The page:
(adsbygoogle = window.adsbygoogle || []).push({}); 1. The problem statement, all variables and given/known data

A system with only one degree of freedom is described by the following Hamiltonian:

[tex] H = \frac{p^2}{2A} + Bqpe^{-\alpha t} + \frac{AB}{2}q^2 e^{-\alpha t}(\alpha + Be^{-\alpha t}) + \frac{kq^2}{2} [/tex]

with A, B, alpha and k constants.

a) Find a Lagrangian corresponding to this Hamiltonian;

b) Find an equivalent Lagrangian which is not explicitly time-dependent;

c) What Hamiltonian corresponds to this second Lagrangian, and how is it related to the original Hamiltonian?

2. Relevant equations

Since this system has only one degree of freedom, the Hamiltonian is

[tex] H = \dot{q}p - L [/tex]

which implies that the Lagrangian is

[tex] L = \dot{q}p - H [/tex]

Also, canonical momentumpis defined as

[tex] p_i \equiv \frac{\partial L(q_j,\dot{q_j},t)}{\partial \dot{q_i}} \\

\Rightarrow p = \frac{\partial L}{\partial \dot{q}} [/tex]

3. The attempt at a solution

I've manipulated the Hamiltonian enough now that I'm pretty sure it corresponds to a damped harmonic oscillator with mass A. I also have a pretty good idea of what I should be doing, but I stumble at every step. We've just started working on the Hamiltonian formulation in class, so nothing is automatic yet. This is also the first time homework deals with a Lagrangian that is explicitly dependent on time.

First step is obviously obtaining [tex]L(q,\dot{q},p,t)[/tex] by using the second Legendre transformation above, which is trivial. Next, I want to remove [tex]p[/tex] to obtain a proper [tex]L(q,\dot{q},t)[/tex]. This is where I hit the first obstacle. Using the definition of [tex]p_i[/tex] doesn't help here, because [tex]p = \frac{\partial L(q,\dot{q},p,t)}{\partial \dot{q}} = p[/tex]. So, I have no way to formally obtain [tex] p = p(q,\dot{q},t)[/tex] to obtain the real Lagrangian [tex]L(q,\dot{q},t)[/tex]. Nevertheless, intuition suggests [tex] p = \dot{q}[/tex], which would give the explicitly time-dependent Lagrangian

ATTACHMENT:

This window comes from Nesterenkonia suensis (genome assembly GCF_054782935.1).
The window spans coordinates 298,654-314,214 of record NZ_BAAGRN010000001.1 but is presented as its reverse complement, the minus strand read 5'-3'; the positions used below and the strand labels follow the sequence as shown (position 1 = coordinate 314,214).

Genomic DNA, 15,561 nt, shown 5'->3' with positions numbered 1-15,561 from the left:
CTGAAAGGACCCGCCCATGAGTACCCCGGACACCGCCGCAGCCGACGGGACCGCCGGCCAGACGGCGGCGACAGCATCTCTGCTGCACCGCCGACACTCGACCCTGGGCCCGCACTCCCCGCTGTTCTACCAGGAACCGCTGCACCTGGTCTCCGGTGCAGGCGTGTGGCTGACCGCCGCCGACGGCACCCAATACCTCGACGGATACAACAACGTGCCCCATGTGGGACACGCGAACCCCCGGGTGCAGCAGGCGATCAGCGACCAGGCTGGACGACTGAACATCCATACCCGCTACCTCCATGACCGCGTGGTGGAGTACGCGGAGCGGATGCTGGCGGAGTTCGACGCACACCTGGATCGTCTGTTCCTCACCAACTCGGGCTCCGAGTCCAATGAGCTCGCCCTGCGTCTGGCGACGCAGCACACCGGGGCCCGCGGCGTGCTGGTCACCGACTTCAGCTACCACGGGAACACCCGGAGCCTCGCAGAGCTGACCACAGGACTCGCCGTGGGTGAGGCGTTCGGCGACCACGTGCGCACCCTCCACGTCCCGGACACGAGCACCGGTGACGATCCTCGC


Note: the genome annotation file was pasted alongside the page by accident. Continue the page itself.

[tex]L = \frac{p^2}{2A}\ + \ Bq\dot{q}e^{-\alpha t} \ - \ \frac{AB}{2}q^2 \alpha e^{-\alpha t} \ - \ \frac{A B^2}{2}q^2e^{-2\alpha t} \ - \ \frac{kq^2}{2} [/tex]

From there on, I'm clueless as how to make the time-dependence disappear. I've tried completing the square of the 3rd and 4th terms, tried to link the 2nd and 3rd terms through a total time derivative, a combination of both these approaches, etc.. but nothing seems to be working correctly. (Except posing [tex]B = e^{\alpha t}[/tex] which is not allowed because B is a constant... but one can dream that homework should be that easy.)

And obviously, since I can't get a time-independent Lagrangian, I can't use that to obtain a time-independent Hamiltonian and compare it to the original Hamiltonian.

So to sum up, these are my questions:

1) Knowing H, how do I find [tex] p = p(q,\dot{q},t)[/tex] to get a "clean" Lagrangian?

2) Having found that time-dependent Lagrangian, how do I remove the explicit time dependency?

Any hint would be greatly appreciated. Thank you very much.

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# Homework Help: Classical mechanics - Time dependent Hamiltonian and Lagrangian

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